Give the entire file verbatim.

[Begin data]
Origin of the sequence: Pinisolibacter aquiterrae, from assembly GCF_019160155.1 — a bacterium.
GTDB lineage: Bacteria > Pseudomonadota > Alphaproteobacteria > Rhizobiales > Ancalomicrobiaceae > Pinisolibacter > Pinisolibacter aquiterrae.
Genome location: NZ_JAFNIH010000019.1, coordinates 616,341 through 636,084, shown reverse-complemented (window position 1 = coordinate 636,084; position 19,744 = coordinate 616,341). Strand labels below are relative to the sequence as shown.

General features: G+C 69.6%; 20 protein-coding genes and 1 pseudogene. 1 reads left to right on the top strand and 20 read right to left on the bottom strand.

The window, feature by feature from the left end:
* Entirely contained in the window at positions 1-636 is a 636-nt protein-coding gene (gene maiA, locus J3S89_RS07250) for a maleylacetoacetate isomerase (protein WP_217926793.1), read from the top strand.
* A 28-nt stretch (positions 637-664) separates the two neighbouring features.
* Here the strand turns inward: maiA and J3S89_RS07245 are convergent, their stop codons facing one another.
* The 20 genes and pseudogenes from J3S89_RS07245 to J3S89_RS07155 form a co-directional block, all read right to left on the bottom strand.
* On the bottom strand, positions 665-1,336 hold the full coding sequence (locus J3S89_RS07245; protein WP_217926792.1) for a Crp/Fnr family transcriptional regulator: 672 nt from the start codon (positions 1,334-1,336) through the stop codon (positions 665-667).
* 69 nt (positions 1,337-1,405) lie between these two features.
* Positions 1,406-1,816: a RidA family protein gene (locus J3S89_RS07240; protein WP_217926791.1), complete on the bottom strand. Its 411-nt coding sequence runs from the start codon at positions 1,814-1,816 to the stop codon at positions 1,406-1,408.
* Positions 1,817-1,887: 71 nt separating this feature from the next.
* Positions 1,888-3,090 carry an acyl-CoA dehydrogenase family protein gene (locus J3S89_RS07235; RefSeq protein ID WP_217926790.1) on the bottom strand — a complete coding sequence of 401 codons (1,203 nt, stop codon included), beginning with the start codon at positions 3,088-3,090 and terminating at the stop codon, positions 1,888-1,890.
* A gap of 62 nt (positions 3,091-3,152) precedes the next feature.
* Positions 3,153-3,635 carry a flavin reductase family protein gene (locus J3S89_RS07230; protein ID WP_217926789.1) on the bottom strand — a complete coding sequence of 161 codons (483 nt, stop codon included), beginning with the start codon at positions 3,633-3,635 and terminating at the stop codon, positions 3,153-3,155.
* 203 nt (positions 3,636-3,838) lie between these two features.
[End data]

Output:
Origin of the sequence: Pinisolibacter aquiterrae, from assembly GCF_019160155.1 — a bacterium.
GTDB lineage: Bacteria > Pseudomonadota > Alphaproteobacteria > Rhizobiales > Ancalomicrobiaceae > Pinisolibacter > Pinisolibacter aquiterrae.
Genome location: NZ_JAFNIH010000019.1, coordinates 616,341 through 636,084, shown reverse-complemented (window position 1 = coordinate 636,084; position 19,744 = coordinate 616,341). Strand labels below are relative to the sequence as shown.

General features: G+C 69.6%; 20 protein-coding genes and 1 pseudogene. 1 reads left to right on the top strand and 20 read right to left on the bottom strand.

The window, feature by feature from the left end:
* Entirely contained in the window at positions 1-636 is a 636-nt protein-coding gene (gene maiA, locus J3S89_RS07250) for a maleylacetoacetate isomerase (protein WP_217926793.1), read from the top strand.
* A 28-nt stretch (positions 637-664) separates the two neighbouring features.
* Here the strand turns inward: maiA and J3S89_RS07245 are convergent, their stop codons facing one another.
* The 20 genes and pseudogenes from J3S89_RS07245 to J3S89_RS07155 form a co-directional block, all read right to left on the bottom strand.
* On the bottom strand, positions 665-1,336 hold the full coding sequence (locus J3S89_RS07245; protein WP_217926792.1) for a Crp/Fnr family transcriptional regulator: 672 nt from the start codon (positions 1,334-1,336) through the stop codon (positions 665-667).
* 69 nt (positions 1,337-1,405) lie between these two features.
* Positions 1,406-1,816: a RidA family protein gene (locus J3S89_RS07240; protein WP_217926791.1), complete on the bottom strand. Its 411-nt coding sequence runs from the start codon at positions 1,814-1,816 to the stop codon at positions 1,406-1,408.
* Positions 1,817-1,887: 71 nt separating this feature from the next.
* Positions 1,888-3,090 carry an acyl-CoA dehydrogenase family protein gene (locus J3S89_RS07235; RefSeq protein ID WP_217926790.1) on the bottom strand — a complete coding sequence of 401 codons (1,203 nt, stop codon included), beginning with the start codon at positions 3,088-3,090 and terminating at the stop codon, positions 1,888-1,890.
* A gap of 62 nt (positions 3,091-3,152) precedes the next feature.
* Positions 3,153-3,635 carry a flavin reductase family protein gene (locus J3S89_RS07230; protein ID WP_217926789.1) on the bottom strand — a complete coding sequence of 161 codons (483 nt, stop codon included), beginning with the start codon at positions 3,633-3,635 and terminating at the stop codon, positions 3,153-3,155.
* 203 nt (positions 3,636-3,838) lie between these two features.